These days, superhero properties aren't just dominating the multiplex, they have a strong presence on television. Thanks to programs like Agents of S.H.I.E.L.D., Arrow, Flash, and Agent Carter (among others), fans of comic book characters have plenty of avenues to see their favorite icons come to life. For a while, it seemed like DC's Teen Titans would be the next to join the growing list of titles adapted for the small screen. But TNT recently announced that they were no longer developing the live-action series.
Since updates regarding the show was few and far between since last summer, it didn't come as any surprise that the network pulled the plug, but it was nevertheless disappointing. However, fans of Teen Titans may be able to take solace in TNT's reasoning for going in a different direction - a belief that it wasn't of high quality.
Speaking with THR, TNT Chief Creative Officer Kevin Reilly explained his decision for canceling the show, chalking it up to a lackluster script by Akiva Goldsman and the current state of the marketplace:
Akiva [Goldsman] is a talented guy, [but] the script just wasn't there. There is an unbelievable glut of superhero things in the market right now and if you have a really good one, clearly people are up for it. But I just don't think that there's a need for one that, for me, at least on paper didn't seem to be screaming to get made.
One almost has to admire Reilly's honesty in his feelings about the project. In the 21st century, superheroes have become more popular than ever, and everyone would be justified for wanting to cash in on the craze - regardless of how strong the material is. Reilly is right in saying that people are always up for a "really good" comic book adaptation, but lately they've shown how quickly they can turn on a poor one. If the Teen Titans script was weak, it's arguably for the best that Reilly gave it the ax as opposed to pushing forward with something he didn't believe in for the sake of giving his network a superhero show.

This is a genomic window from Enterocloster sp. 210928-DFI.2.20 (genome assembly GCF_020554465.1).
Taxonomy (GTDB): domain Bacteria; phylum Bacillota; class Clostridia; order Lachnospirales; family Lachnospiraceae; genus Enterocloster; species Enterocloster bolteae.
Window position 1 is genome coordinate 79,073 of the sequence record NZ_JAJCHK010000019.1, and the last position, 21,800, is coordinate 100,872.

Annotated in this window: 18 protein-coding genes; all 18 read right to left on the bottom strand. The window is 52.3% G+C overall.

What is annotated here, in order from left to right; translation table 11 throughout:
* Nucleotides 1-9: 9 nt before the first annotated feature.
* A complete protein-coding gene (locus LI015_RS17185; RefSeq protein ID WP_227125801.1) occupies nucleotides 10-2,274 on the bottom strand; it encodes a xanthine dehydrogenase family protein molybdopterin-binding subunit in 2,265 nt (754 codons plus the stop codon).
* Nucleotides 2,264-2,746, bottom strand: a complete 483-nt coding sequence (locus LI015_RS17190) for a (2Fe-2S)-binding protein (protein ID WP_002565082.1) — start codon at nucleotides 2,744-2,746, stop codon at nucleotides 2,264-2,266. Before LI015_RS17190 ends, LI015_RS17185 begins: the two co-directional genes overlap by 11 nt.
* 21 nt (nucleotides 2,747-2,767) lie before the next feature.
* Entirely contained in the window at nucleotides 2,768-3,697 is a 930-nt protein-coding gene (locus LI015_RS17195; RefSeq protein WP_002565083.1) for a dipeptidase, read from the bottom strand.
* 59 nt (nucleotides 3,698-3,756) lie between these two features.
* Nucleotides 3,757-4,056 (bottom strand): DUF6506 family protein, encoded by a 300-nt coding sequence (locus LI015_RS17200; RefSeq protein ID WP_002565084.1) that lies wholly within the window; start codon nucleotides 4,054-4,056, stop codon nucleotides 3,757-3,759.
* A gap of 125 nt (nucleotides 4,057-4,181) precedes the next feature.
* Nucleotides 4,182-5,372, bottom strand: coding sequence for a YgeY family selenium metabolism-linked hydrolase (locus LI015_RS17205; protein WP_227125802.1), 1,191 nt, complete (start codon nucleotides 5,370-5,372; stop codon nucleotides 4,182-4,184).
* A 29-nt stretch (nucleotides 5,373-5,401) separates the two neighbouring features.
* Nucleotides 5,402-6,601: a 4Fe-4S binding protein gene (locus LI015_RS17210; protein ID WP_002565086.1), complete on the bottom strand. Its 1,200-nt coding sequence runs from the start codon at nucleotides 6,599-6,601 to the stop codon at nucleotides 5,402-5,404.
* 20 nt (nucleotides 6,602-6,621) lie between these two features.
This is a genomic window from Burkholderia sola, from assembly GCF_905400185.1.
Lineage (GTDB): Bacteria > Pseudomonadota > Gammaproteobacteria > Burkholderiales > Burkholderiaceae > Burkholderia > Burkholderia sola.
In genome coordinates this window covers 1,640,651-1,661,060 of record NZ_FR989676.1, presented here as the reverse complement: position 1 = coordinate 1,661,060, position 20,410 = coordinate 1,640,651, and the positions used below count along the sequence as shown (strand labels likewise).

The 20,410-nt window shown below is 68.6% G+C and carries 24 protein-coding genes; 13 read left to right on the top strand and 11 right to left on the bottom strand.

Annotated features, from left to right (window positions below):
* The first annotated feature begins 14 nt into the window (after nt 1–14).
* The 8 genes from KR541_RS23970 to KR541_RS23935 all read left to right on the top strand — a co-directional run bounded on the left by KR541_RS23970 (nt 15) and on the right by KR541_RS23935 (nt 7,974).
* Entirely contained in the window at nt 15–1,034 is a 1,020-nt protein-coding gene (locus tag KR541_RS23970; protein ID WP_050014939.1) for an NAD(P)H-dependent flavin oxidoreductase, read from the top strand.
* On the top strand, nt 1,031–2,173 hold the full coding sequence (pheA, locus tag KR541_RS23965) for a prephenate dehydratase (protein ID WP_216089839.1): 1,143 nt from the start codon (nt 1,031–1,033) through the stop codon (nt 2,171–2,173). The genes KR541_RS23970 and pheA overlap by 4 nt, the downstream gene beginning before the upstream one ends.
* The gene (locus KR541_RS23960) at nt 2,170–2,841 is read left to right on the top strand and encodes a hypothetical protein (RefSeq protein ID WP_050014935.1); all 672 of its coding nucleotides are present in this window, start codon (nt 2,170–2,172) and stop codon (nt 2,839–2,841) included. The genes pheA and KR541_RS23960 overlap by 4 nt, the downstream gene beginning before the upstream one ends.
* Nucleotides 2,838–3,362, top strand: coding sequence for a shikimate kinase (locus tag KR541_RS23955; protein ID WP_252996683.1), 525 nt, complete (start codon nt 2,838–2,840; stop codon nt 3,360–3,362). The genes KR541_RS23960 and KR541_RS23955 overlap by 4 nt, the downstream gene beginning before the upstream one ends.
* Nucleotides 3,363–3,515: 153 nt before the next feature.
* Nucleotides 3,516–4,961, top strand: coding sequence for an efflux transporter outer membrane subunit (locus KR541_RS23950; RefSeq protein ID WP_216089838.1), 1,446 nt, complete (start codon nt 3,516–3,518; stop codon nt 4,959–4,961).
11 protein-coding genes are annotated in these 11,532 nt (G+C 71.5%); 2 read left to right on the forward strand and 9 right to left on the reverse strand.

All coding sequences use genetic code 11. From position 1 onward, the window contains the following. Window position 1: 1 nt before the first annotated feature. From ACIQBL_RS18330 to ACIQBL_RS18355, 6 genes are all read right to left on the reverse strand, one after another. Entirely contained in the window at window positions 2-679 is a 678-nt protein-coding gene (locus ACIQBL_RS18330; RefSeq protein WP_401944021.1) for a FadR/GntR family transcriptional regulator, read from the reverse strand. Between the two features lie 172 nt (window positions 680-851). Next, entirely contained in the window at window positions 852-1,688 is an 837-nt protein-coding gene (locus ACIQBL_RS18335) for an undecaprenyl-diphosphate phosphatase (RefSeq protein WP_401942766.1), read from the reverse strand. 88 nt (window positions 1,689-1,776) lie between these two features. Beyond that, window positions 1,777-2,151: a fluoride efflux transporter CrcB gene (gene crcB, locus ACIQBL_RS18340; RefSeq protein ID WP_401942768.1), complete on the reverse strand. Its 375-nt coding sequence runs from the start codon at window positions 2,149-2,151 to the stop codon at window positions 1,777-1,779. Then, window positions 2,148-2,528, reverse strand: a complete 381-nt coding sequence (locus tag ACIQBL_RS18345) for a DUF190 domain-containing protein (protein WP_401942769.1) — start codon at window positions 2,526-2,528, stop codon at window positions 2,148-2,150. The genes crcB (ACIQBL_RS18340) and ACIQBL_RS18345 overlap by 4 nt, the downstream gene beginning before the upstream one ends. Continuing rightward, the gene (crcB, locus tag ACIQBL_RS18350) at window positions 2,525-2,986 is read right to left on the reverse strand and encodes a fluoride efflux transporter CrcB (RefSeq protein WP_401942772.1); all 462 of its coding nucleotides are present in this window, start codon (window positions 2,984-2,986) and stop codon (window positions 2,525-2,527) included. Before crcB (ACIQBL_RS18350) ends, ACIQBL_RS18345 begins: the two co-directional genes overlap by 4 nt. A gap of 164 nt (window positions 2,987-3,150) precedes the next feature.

And this doesn't mean that a potential Teen Titans project is dead in the water entirely. Whether it's at TNT or a different channel, the door is now open for someone to craft a solid pilot that will captivate and thrill audiences. If TNT had ran with Goldsman's version and failed, it would have been more detrimental for Teen Titans than what actually happened. A critical dud that doesn't connect with viewers is hard to come back from. Reilly's actions gives Teen Titans a clean slate to work with in the future, and hopefully something better comes of it. There are a lot of superhero TV shows on the air right now, but there's always room for one more good one.
As upset as fans may be that they won't get to see the Titans fighting on TV soon, it's a positive development that TNT realized what they had wasn't strong and moved on. Reilly is right when he says there's a saturation of superhero content in media, and people now have several options to pick and choose from. If the genre is going to continue to thrive in the movies and on television, the creative teams working on the projects have to ensure everything is worthwhile so viewers don't burn out. It's important to do fan-favorite characters such as the Teen Titans justice, and a weak script would definitely not accomplish that goal.
We'll keep you updated on Teen Titans as more information becomes available.
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